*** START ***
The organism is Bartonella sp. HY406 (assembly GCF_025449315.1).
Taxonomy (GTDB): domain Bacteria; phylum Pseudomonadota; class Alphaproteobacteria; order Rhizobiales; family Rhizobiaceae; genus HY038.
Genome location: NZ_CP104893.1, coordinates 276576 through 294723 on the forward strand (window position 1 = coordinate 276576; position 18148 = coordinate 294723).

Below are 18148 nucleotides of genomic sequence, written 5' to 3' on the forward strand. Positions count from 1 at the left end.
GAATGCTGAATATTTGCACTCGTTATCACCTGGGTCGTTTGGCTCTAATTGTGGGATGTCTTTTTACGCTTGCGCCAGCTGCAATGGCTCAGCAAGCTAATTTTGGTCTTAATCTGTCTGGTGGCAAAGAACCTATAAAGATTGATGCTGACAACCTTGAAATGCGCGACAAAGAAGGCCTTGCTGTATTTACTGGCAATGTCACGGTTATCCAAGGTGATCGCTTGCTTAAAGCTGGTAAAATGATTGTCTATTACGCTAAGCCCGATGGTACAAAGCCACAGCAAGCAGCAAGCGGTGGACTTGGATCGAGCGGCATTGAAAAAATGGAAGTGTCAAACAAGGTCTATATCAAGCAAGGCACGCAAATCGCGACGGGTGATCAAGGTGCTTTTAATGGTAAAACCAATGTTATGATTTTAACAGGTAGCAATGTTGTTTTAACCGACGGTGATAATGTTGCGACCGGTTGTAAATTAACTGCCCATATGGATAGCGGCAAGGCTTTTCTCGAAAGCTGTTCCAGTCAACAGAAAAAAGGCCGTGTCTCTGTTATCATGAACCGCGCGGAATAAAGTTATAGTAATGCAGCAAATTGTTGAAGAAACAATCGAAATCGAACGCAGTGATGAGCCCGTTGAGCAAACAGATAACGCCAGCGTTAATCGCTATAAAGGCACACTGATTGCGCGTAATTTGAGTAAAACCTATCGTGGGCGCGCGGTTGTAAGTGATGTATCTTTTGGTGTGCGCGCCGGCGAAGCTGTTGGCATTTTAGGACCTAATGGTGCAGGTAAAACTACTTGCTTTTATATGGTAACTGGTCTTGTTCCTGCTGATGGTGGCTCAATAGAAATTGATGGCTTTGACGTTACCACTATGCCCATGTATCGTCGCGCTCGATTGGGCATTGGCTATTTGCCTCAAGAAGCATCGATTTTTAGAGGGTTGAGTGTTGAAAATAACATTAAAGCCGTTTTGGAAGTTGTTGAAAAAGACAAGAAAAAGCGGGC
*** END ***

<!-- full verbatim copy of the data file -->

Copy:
The organism is Bartonella sp. HY406 (assembly GCF_025449315.1).
Taxonomy (GTDB): domain Bacteria; phylum Pseudomonadota; class Alphaproteobacteria; order Rhizobiales; family Rhizobiaceae; genus HY038.
Genome location: NZ_CP104893.1, coordinates 276576 through 294723 on the forward strand (window position 1 = coordinate 276576; position 18148 = coordinate 294723).

Below are 18148 nucleotides of genomic sequence, written 5' to 3' on the forward strand. Positions count from 1 at the left end.
GAATGCTGAATATTTGCACTCGTTATCACCTGGGTCGTTTGGCTCTAATTGTGGGATGTCTTTTTACGCTTGCGCCAGCTGCAATGGCTCAGCAAGCTAATTTTGGTCTTAATCTGTCTGGTGGCAAAGAACCTATAAAGATTGATGCTGACAACCTTGAAATGCGCGACAAAGAAGGCCTTGCTGTATTTACTGGCAATGTCACGGTTATCCAAGGTGATCGCTTGCTTAAAGCTGGTAAAATGATTGTCTATTACGCTAAGCCCGATGGTACAAAGCCACAGCAAGCAGCAAGCGGTGGACTTGGATCGAGCGGCATTGAAAAAATGGAAGTGTCAAACAAGGTCTATATCAAGCAAGGCACGCAAATCGCGACGGGTGATCAAGGTGCTTTTAATGGTAAAACCAATGTTATGATTTTAACAGGTAGCAATGTTGTTTTAACCGACGGTGATAATGTTGCGACCGGTTGTAAATTAACTGCCCATATGGATAGCGGCAAGGCTTTTCTCGAAAGCTGTTCCAGTCAACAGAAAAAAGGCCGTGTCTCTGTTATCATGAACCGCGCGGAATAAAGTTATAGTAATGCAGCAAATTGTTGAAGAAACAATCGAAATCGAACGCAGTGATGAGCCCGTTGAGCAAACAGATAACGCCAGCGTTAATCGCTATAAAGGCACACTGATTGCGCGTAATTTGAGTAAAACCTATCGTGGGCGCGCGGTTGTAAGTGATGTATCTTTTGGTGTGCGCGCCGGCGAAGCTGTTGGCATTTTAGGACCTAATGGTGCAGGTAAAACTACTTGCTTTTATATGGTAACTGGTCTTGTTCCTGCTGATGGTGGCTCAATAGAAATTGATGGCTTTGACGTTACCACTATGCCCATGTATCGTCGCGCTCGATTGGGCATTGGCTATTTGCCTCAAGAAGCATCGATTTTTAGAGGGTTGAGTGTTGAAAATAACATTAAAGCCGTTTTGGAAGTTGTTGAAAAAGACAAGAAAAAGCGGGC